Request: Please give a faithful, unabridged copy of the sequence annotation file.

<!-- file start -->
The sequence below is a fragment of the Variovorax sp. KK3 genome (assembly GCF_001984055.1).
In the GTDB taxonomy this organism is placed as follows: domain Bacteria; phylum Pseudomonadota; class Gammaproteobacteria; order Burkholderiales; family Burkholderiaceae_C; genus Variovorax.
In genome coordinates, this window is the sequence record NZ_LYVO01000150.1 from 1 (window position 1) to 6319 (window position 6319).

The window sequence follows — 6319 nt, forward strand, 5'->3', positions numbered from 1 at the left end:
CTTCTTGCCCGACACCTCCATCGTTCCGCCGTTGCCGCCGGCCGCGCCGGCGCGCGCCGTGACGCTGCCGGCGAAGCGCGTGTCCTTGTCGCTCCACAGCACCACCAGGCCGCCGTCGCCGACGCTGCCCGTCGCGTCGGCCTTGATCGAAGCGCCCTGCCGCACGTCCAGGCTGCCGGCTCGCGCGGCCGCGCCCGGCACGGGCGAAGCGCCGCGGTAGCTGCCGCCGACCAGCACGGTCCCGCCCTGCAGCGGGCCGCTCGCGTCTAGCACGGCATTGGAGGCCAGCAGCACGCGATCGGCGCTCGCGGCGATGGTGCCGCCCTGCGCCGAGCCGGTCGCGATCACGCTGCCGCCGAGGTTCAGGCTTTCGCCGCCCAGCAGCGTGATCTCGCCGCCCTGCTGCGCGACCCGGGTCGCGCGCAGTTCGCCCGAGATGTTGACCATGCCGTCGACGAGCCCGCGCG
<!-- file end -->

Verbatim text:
The sequence below is a fragment of the Variovorax sp. KK3 genome (assembly GCF_001984055.1).
In the GTDB taxonomy this organism is placed as follows: domain Bacteria; phylum Pseudomonadota; class Gammaproteobacteria; order Burkholderiales; family Burkholderiaceae_C; genus Variovorax.
In genome coordinates, this window is the sequence record NZ_LYVO01000150.1 from 1 (window position 1) to 6319 (window position 6319).

The window sequence follows — 6319 nt, forward strand, 5'->3', positions numbered from 1 at the left end:
CTTCTTGCCCGACACCTCCATCGTTCCGCCGTTGCCGCCGGCCGCGCCGGCGCGCGCCGTGACGCTGCCGGCGAAGCGCGTGTCCTTGTCGCTCCACAGCACCACCAGGCCGCCGTCGCCGACGCTGCCCGTCGCGTCGGCCTTGATCGAAGCGCCCTGCCGCACGTCCAGGCTGCCGGCTCGCGCGGCCGCGCCCGGCACGGGCGAAGCGCCGCGGTAGCTGCCGCCGACCAGCACGGTCCCGCCCTGCAGCGGGCCGCTCGCGTCTAGCACGGCATTGGAGGCCAGCAGCACGCGATCGGCGCTCGCGGCGATGGTGCCGCCCTGCGCCGAGCCGGTCGCGATCACGCTGCCGCCGAGGTTCAGGCTTTCGCCGCCCAGCAGCGTGATCTCGCCGCCCTGCTGCGCGACCCGGGTCGCGCGCAGTTCGCCCGAGATGTTGACCATGCCGTCGACGAGCCCGCGCG